60% coverage
aluminum braid
overlay. This is a flooded cable for direct burial, with snap-and-seal


Entrance (old pictures)


Entrance Panel



Test Conditions

200 watts
transmitter power.
Cable terminated in
75 ohms. Signal levels are measured
at receiver.
Antennas used were
my most distant
beverage antenna group approximately 2500 feet (one half mile) from my
transmitting antennas. “dBm” values below for RX
antenna dBm are the values with
actual transmission
line losses

160 Meters

RX antenna signal level of transmitter in dBm
Weakest case RX
antenna signal level of transmitter in dBm
RX feed line  level dBm
1/2 wave dipole, 130
ft high, immediately
above and parallel to receiving antenna coax
-25 -41 -38
High Dipole 300
feet high above
-23 -39 -57
Vertical 200ft
high 350 ft from
-14.5 -34.5 -44

80 Meters

Antenna Strongest
RX antenna signal
from TX in dBm
Weakest TX signal from
antenna in dBm
RX feed line level dBm
Low 80M dipole parallel and 40 ft
above receiving antenna
-43 -52 -45.5
High 80M dipole 155
feet above
coax (parallel to RX feed line)
-34.5 -55 -56
High 80M dipole 150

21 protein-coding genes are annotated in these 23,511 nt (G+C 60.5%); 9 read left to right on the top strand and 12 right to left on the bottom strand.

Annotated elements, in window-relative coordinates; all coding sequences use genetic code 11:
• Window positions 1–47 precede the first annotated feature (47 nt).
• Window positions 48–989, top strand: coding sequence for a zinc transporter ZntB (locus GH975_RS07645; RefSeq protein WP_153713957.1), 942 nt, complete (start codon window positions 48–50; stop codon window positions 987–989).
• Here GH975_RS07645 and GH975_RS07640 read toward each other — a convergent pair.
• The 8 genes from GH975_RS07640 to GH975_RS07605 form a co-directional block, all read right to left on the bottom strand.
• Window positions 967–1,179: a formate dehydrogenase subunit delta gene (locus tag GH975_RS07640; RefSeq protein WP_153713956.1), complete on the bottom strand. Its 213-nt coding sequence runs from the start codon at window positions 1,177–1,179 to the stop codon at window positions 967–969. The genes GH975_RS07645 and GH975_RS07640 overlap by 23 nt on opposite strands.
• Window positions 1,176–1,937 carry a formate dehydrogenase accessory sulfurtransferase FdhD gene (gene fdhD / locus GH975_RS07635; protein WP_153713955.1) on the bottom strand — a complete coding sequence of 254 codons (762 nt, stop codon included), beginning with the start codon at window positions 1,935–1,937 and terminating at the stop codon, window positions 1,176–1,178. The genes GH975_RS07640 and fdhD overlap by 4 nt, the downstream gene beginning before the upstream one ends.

feet above coax
(right angle to RX feed line)
-26.5 -36.5 -44

There are only
two cases where
signal ingress can
exceed signal level
from the beverages
that are loacted one half mile away.
Both cases are where
a low dipole is
mounted right above
and parallel to the feed line. In
these cases, the
feed lines from the
low dipole test antennas also
paralleled the F11
receiving antenna feed line
for at least 200
feet in the same bundle.

160 Meters

Antenna Worse-case leakage headroom
Low dipole
130 ft above receiver
feed line
High Dipole
300 ft above receiver
feed line

80 Meters

Antenna Worse case leakage headroom
Low dipole
40 ft above
feed line and
parallel with
feed line
Dipole155 ft 
above receiver
feed line (and
right angle to
High dipole
150 ft above
feed line and
right angles to
feed line
(broadside to



Even with
Beverages 1/2 mile
from the
transmitter, there
are very few cases
where signal ingress
into the coax
exceeds the signal
level from the
Beverages. The only
cases of failure
were when low
dipoles parallel to
the feed line were
excited and compared
to a Beverage with a
deep null towards
the transmitting
antenna. This data
assumes good coaxial
connections. Common
mode chokes were not
used in this test.

Certainly for any
installation closer
than 1/2 mile to
antennas feed line
ingress will not be
a problem. All of the signal will be from the receiving antennas and not leakage
through the coax shield.